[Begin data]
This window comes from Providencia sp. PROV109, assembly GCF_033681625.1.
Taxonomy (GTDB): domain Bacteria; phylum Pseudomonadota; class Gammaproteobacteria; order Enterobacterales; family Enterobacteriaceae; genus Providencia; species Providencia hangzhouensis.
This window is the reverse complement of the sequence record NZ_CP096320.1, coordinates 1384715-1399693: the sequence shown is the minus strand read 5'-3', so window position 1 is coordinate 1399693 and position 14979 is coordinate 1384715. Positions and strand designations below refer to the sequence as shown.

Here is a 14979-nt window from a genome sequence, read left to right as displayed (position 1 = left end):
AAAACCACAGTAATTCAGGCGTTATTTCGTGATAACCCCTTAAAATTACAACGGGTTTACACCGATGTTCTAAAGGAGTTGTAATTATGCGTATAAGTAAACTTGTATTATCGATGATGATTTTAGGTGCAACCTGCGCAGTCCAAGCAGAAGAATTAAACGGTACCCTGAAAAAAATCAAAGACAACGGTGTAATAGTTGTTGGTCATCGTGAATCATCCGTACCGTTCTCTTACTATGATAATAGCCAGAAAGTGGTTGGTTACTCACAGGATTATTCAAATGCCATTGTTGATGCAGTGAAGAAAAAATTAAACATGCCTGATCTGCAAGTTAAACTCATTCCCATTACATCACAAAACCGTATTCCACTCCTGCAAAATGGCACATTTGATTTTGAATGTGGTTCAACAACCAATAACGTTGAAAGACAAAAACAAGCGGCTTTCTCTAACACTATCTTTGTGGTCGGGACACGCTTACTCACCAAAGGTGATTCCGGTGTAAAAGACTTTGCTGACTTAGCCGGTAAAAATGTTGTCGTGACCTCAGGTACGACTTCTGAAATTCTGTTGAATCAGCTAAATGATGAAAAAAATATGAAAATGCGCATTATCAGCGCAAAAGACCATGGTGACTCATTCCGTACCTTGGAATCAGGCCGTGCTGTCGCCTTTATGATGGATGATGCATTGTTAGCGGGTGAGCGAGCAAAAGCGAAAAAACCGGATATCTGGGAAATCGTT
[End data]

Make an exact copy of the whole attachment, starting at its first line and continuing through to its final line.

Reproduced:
This window comes from Providencia sp. PROV109, assembly GCF_033681625.1.
Taxonomy (GTDB): domain Bacteria; phylum Pseudomonadota; class Gammaproteobacteria; order Enterobacterales; family Enterobacteriaceae; genus Providencia; species Providencia hangzhouensis.
This window is the reverse complement of the sequence record NZ_CP096320.1, coordinates 1384715-1399693: the sequence shown is the minus strand read 5'-3', so window position 1 is coordinate 1399693 and position 14979 is coordinate 1384715. Positions and strand designations below refer to the sequence as shown.

Here is a 14979-nt window from a genome sequence, read left to right as displayed (position 1 = left end):
AAAACCACAGTAATTCAGGCGTTATTTCGTGATAACCCCTTAAAATTACAACGGGTTTACACCGATGTTCTAAAGGAGTTGTAATTATGCGTATAAGTAAACTTGTATTATCGATGATGATTTTAGGTGCAACCTGCGCAGTCCAAGCAGAAGAATTAAACGGTACCCTGAAAAAAATCAAAGACAACGGTGTAATAGTTGTTGGTCATCGTGAATCATCCGTACCGTTCTCTTACTATGATAATAGCCAGAAAGTGGTTGGTTACTCACAGGATTATTCAAATGCCATTGTTGATGCAGTGAAGAAAAAATTAAACATGCCTGATCTGCAAGTTAAACTCATTCCCATTACATCACAAAACCGTATTCCACTCCTGCAAAATGGCACATTTGATTTTGAATGTGGTTCAACAACCAATAACGTTGAAAGACAAAAACAAGCGGCTTTCTCTAACACTATCTTTGTGGTCGGGACACGCTTACTCACCAAAGGTGATTCCGGTGTAAAAGACTTTGCTGACTTAGCCGGTAAAAATGTTGTCGTGACCTCAGGTACGACTTCTGAAATTCTGTTGAATCAGCTAAATGATGAAAAAAATATGAAAATGCGCATTATCAGCGCAAAAGACCATGGTGACTCATTCCGTACCTTGGAATCAGGCCGTGCTGTCGCCTTTATGATGGATGATGCATTGTTAGCGGGTGAGCGAGCAAAAGCGAAAAAACCGGATATCTGGGAAATCGTT